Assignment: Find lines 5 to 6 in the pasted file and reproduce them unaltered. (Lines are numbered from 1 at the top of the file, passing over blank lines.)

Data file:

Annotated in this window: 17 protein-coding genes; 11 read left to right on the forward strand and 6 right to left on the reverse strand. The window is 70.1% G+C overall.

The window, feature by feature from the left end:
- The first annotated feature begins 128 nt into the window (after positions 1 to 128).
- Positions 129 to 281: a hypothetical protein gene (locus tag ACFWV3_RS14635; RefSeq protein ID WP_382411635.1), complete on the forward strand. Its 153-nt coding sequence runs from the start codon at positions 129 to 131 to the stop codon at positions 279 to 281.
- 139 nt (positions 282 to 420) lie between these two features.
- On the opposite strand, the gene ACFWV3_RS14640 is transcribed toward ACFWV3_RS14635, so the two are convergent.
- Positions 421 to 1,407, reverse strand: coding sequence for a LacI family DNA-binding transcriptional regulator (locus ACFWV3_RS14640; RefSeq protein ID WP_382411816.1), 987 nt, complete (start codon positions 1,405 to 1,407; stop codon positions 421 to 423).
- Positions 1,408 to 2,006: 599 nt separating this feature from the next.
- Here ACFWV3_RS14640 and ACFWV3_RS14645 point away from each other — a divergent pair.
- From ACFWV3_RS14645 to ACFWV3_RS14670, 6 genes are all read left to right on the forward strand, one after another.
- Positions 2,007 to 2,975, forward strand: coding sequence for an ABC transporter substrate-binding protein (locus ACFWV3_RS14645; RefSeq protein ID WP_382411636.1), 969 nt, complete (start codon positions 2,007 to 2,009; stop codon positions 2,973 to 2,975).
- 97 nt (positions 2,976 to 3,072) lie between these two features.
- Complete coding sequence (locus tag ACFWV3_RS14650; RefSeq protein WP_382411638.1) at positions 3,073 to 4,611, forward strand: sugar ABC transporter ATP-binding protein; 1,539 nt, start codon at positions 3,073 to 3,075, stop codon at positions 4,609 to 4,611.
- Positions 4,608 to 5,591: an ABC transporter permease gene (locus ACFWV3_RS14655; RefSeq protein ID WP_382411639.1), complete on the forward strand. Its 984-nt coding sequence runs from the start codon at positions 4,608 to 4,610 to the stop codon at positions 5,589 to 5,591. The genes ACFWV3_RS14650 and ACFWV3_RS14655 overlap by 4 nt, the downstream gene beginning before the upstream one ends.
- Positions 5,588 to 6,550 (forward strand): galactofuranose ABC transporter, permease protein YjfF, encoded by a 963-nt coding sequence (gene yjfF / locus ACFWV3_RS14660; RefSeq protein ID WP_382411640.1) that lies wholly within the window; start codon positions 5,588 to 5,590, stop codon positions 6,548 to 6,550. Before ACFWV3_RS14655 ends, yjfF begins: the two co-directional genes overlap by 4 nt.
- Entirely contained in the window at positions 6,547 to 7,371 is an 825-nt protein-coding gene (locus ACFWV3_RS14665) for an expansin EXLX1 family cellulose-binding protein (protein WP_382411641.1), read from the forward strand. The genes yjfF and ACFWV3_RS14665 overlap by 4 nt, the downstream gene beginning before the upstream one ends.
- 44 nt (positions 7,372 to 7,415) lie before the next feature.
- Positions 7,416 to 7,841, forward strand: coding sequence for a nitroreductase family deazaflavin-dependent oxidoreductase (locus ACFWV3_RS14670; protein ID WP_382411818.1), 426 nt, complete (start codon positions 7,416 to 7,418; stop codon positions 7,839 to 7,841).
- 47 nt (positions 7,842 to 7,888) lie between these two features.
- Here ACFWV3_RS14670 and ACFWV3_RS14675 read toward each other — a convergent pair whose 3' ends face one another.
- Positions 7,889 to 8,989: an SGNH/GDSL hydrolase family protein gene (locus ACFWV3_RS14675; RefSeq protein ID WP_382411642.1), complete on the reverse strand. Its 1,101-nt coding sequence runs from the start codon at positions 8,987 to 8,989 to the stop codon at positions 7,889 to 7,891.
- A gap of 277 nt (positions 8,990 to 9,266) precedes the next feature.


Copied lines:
- 139 nt (positions 282 to 420) lie between these two features.
- On the opposite strand, the gene ACFWV3_RS14640 is transcribed toward ACFWV3_RS14635, so the two are convergent.